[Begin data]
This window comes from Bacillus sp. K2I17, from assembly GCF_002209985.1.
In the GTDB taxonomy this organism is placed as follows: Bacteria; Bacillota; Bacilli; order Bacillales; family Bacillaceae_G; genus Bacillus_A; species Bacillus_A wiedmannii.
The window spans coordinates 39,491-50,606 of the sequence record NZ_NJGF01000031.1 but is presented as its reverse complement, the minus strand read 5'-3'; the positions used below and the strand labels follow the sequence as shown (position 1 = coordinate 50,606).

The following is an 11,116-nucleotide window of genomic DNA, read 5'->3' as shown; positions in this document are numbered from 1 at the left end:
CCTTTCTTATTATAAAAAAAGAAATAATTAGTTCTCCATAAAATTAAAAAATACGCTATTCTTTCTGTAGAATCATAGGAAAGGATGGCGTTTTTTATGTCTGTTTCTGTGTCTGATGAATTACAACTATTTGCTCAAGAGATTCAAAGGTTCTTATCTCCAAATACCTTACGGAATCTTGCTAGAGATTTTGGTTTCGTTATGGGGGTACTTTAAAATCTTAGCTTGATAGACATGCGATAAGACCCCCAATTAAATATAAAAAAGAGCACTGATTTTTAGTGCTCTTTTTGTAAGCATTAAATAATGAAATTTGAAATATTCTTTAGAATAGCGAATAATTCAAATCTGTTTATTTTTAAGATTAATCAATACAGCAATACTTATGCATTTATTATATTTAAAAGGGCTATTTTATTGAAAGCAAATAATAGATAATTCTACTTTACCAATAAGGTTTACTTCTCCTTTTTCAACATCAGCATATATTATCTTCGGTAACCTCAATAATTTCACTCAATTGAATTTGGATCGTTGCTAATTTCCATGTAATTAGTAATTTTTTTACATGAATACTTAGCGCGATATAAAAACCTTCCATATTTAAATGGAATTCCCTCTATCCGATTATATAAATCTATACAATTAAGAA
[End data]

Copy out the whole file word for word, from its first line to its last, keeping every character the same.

This window comes from Bacillus sp. K2I17, from assembly GCF_002209985.1.
In the GTDB taxonomy this organism is placed as follows: Bacteria; Bacillota; Bacilli; order Bacillales; family Bacillaceae_G; genus Bacillus_A; species Bacillus_A wiedmannii.
The window spans coordinates 39,491-50,606 of the sequence record NZ_NJGF01000031.1 but is presented as its reverse complement, the minus strand read 5'-3'; the positions used below and the strand labels follow the sequence as shown (position 1 = coordinate 50,606).

The following is an 11,116-nucleotide window of genomic DNA, read 5'->3' as shown; positions in this document are numbered from 1 at the left end:
CCTTTCTTATTATAAAAAAAGAAATAATTAGTTCTCCATAAAATTAAAAAATACGCTATTCTTTCTGTAGAATCATAGGAAAGGATGGCGTTTTTTATGTCTGTTTCTGTGTCTGATGAATTACAACTATTTGCTCAAGAGATTCAAAGGTTCTTATCTCCAAATACCTTACGGAATCTTGCTAGAGATTTTGGTTTCGTTATGGGGGTACTTTAAAATCTTAGCTTGATAGACATGCGATAAGACCCCCAATTAAATATAAAAAAGAGCACTGATTTTTAGTGCTCTTTTTGTAAGCATTAAATAATGAAATTTGAAATATTCTTTAGAATAGCGAATAATTCAAATCTGTTTATTTTTAAGATTAATCAATACAGCAATACTTATGCATTTATTATATTTAAAAGGGCTATTTTATTGAAAGCAAATAATAGATAATTCTACTTTACCAATAAGGTTTACTTCTCCTTTTTCAACATCAGCATATATTATCTTCGGTAACCTCAATAATTTCACTCAATTGAATTTGGATCGTTGCTAATTTCCATGTAATTAGTAATTTTTTTACATGAATACTTAGCGCGATATAAAAACCTTCCATATTTAAATGGAATTCCCTCTATCCGATTATATAAATCTATACAATTAAGAA